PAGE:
Pinot Meunier

Pinot meunier is a French grape variety, famously known as one of the three main grapes in Champagne, along with pinot noir and chardonnay. As its name would suggest, it is in the pinot “family,” so it shares a DNA profile with pinot noir, pinot gris, pinot blanc, and others.

Though it produces a wine similar in style to pinot noir, it is a bit tougher, has thicker skin, buds later, ripens earlier, and will often outperform pinot noir and chardonnay in cooler vintages.

That said, the grape does have its challenges. Canopy (leaf) growth is often stunted, leaving the grape bunches vulnerable to extreme weather, wind, and hail. For pinot meunier to do best, it needs to be planted in areas that get a lot of sunshine but are well-protected from the elements, especially from deep gullies that trap frost.

France is by far the largest grower of pinot meunier, accounting for 77% of the world’s crop. Smaller amounts are grown in Germany, Australia, the USA, New Zealand, and Canada. It’s also popping up in the UK of late, playing a solid supporting role in the rise of British Fizz.

Blanc de Noirs sparkling wines usually have a significant portion of meunier in the blend, but on its own, it lacks pinot noir’s age-worthiness and elegance. For that reason, it won’t be a significant portion of the cuvée in luxury or vintage champagne.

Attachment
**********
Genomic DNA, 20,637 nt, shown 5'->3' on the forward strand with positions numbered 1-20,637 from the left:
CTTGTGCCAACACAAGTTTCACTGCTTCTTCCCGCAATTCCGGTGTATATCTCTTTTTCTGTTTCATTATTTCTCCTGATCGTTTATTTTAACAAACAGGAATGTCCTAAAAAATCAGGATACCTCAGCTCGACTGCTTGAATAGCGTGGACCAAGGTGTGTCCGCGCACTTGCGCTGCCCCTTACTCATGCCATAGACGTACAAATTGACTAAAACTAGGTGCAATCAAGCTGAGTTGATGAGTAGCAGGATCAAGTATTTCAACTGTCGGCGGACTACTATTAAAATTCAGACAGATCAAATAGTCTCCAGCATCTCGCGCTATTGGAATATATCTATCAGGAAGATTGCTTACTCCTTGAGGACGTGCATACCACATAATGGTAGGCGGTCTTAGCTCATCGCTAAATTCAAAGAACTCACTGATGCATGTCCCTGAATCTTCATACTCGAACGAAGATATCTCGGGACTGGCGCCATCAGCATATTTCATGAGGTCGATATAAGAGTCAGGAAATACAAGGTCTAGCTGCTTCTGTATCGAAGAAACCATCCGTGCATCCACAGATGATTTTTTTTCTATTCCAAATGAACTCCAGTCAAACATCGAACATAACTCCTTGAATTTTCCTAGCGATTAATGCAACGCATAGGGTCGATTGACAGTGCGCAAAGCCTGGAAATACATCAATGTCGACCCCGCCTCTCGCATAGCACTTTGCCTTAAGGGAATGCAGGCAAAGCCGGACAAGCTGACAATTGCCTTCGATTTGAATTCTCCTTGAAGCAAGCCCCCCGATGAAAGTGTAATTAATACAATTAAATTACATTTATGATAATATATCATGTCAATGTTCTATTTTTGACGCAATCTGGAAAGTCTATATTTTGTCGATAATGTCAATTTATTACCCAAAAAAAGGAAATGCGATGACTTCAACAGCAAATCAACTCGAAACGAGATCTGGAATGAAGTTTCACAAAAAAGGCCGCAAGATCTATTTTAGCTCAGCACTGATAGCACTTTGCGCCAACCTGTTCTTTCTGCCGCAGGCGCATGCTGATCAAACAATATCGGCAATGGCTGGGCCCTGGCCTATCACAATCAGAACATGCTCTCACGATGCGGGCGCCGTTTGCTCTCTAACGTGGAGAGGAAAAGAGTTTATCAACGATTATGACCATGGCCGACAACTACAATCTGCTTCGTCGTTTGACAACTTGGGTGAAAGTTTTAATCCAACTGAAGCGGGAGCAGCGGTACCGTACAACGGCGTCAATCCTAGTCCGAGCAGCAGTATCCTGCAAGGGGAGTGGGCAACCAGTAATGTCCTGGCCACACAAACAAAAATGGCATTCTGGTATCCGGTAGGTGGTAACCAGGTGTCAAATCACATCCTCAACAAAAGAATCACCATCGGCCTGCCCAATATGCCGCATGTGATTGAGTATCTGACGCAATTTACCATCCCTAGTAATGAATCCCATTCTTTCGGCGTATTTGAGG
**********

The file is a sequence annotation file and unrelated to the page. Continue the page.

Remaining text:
What Does Pinot Meunier Taste Like?

Pinot meunier has a similar flavor profile to pinot noir. Cherry aromas dominate the nose, often mingling with redcurrant and pomegranate. Often described as earthy or mushroomy, the wine is light to medium-bodied with high acidity and a low tannin profile. The color is a bit darker than pinot noir, showing hues of ruby to brick. The palate is generally more acidic than pinot noir, and it can have a rustic quality to it, especially in its youth. Of course, it all depends on how the wine is finished, the oak treatment, and the attributes of the vintage.

Altogether, pinot meunier is a pleasant wine to enjoy on its own or with food. You’ll sometimes find varietal pinot meunier made as a still wine in Napa and Sonoma, especially in the Carneros region. Here, sparkling wine specialists like Mumm and Domaine Chandon grow it for blending into their sparkling wines but will occasionally release one as a single varietal—but certainly not every year.

What Foods Pair with Pinot Meunier?

Pinot meunier is a versatile match with all kinds of food. At dinner, it does best with duck, roast pork, wild boar, mushroom tart, mushroom lasagna, grilled chicken, fish, or vegetables, braised short ribs, shellfish, and octopus.

Because of its high acidity, pinot meunier makes an excellent aperitif paired with charcuterie, savory appetizers, and many types of cheese. The best cheeses to pair with pinot meunier include brie champignon, blue cheese, truffled pecorino, Manchego, or any sheep’s milk cheese.

Look for pinot meunier in regions that produce sparkling wine. If a winery is making Champagne-style traditional method sparkling, chances are they’ve got some pinot meunier in the mix.